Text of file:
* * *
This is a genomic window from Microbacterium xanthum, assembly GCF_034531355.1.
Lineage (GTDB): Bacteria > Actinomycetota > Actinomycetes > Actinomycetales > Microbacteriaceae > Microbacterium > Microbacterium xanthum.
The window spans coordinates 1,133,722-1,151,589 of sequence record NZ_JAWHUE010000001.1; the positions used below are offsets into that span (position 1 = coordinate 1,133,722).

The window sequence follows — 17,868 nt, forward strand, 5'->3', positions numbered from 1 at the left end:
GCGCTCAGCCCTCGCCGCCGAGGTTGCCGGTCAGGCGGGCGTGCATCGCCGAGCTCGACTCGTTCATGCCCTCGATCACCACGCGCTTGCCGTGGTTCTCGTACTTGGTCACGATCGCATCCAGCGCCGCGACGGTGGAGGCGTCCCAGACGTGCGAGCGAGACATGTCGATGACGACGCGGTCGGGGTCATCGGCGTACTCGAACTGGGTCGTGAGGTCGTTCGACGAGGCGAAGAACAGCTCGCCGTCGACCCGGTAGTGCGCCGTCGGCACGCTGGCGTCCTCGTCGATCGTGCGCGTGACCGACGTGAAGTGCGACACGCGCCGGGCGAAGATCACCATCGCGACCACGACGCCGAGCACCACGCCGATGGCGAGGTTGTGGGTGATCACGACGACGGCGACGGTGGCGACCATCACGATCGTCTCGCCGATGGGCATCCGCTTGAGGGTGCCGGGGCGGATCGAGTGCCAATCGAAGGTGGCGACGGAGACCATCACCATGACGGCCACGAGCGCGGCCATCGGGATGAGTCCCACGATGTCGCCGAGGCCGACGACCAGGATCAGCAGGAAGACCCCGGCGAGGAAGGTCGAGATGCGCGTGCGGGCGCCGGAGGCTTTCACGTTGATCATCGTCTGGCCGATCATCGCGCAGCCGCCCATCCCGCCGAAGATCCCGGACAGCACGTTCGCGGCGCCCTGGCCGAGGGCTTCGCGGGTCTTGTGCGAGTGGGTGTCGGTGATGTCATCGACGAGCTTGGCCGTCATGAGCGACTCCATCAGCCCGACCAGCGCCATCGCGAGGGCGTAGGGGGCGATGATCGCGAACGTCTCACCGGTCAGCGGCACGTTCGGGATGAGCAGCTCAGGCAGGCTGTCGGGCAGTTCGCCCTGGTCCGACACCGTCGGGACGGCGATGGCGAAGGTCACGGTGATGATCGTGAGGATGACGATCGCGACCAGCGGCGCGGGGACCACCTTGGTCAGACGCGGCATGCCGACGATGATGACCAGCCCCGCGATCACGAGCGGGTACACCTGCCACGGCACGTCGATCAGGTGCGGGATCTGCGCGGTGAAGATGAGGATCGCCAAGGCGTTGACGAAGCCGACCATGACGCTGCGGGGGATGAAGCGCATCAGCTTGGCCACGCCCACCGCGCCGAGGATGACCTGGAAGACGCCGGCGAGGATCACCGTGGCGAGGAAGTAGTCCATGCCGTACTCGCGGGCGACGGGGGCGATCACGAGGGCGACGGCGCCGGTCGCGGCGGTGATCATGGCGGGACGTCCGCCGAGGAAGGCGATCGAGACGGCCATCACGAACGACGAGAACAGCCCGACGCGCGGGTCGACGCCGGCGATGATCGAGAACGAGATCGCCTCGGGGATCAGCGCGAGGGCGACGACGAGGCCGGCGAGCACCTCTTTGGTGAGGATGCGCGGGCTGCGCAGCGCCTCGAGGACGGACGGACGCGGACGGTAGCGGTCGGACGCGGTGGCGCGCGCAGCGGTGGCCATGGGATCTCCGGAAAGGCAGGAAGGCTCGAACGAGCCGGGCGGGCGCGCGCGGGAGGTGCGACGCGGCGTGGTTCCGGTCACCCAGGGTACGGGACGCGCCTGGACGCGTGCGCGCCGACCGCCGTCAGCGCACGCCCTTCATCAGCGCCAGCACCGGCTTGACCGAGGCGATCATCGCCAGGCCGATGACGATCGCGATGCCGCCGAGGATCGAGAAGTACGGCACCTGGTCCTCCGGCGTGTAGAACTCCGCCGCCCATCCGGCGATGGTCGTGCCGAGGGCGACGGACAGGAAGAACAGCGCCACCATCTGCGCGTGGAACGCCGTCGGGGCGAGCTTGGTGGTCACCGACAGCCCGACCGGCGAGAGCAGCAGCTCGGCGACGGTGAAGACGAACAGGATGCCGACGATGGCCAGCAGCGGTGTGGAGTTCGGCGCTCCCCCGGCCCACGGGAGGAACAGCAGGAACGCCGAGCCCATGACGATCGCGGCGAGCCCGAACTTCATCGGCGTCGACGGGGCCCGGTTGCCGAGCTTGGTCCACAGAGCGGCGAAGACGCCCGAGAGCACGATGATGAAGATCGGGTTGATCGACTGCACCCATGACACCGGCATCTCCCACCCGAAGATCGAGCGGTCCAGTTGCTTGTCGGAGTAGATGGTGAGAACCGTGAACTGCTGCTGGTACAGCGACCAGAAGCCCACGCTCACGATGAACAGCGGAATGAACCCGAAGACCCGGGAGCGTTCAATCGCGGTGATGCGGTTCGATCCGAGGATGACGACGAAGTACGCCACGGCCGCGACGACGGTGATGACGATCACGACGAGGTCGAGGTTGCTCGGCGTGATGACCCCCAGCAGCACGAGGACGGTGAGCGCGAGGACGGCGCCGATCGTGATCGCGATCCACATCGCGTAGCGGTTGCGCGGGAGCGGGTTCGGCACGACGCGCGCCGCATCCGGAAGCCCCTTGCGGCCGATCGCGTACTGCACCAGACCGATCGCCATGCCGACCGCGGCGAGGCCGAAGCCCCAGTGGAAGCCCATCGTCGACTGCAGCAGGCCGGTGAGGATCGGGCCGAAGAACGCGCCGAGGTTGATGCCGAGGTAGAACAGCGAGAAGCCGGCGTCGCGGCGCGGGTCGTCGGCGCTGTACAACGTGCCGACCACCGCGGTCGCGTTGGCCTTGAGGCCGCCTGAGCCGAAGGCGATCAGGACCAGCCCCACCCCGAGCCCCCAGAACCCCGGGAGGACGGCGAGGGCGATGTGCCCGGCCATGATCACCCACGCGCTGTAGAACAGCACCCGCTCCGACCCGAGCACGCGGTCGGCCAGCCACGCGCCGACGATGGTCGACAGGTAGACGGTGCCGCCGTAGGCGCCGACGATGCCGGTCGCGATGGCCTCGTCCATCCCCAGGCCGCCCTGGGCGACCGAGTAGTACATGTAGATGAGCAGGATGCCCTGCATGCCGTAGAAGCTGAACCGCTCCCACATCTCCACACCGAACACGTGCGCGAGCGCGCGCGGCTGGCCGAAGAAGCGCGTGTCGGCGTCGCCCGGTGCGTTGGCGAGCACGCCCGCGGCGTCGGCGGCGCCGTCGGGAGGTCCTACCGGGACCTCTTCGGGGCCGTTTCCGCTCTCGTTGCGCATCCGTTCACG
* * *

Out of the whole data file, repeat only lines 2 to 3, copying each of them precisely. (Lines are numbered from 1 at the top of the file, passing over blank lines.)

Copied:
Lineage (GTDB): Bacteria > Actinomycetota > Actinomycetes > Actinomycetales > Microbacteriaceae > Microbacterium > Microbacterium xanthum.
The window spans coordinates 1,133,722-1,151,589 of sequence record NZ_JAWHUE010000001.1; the positions used below are offsets into that span (position 1 = coordinate 1,133,722).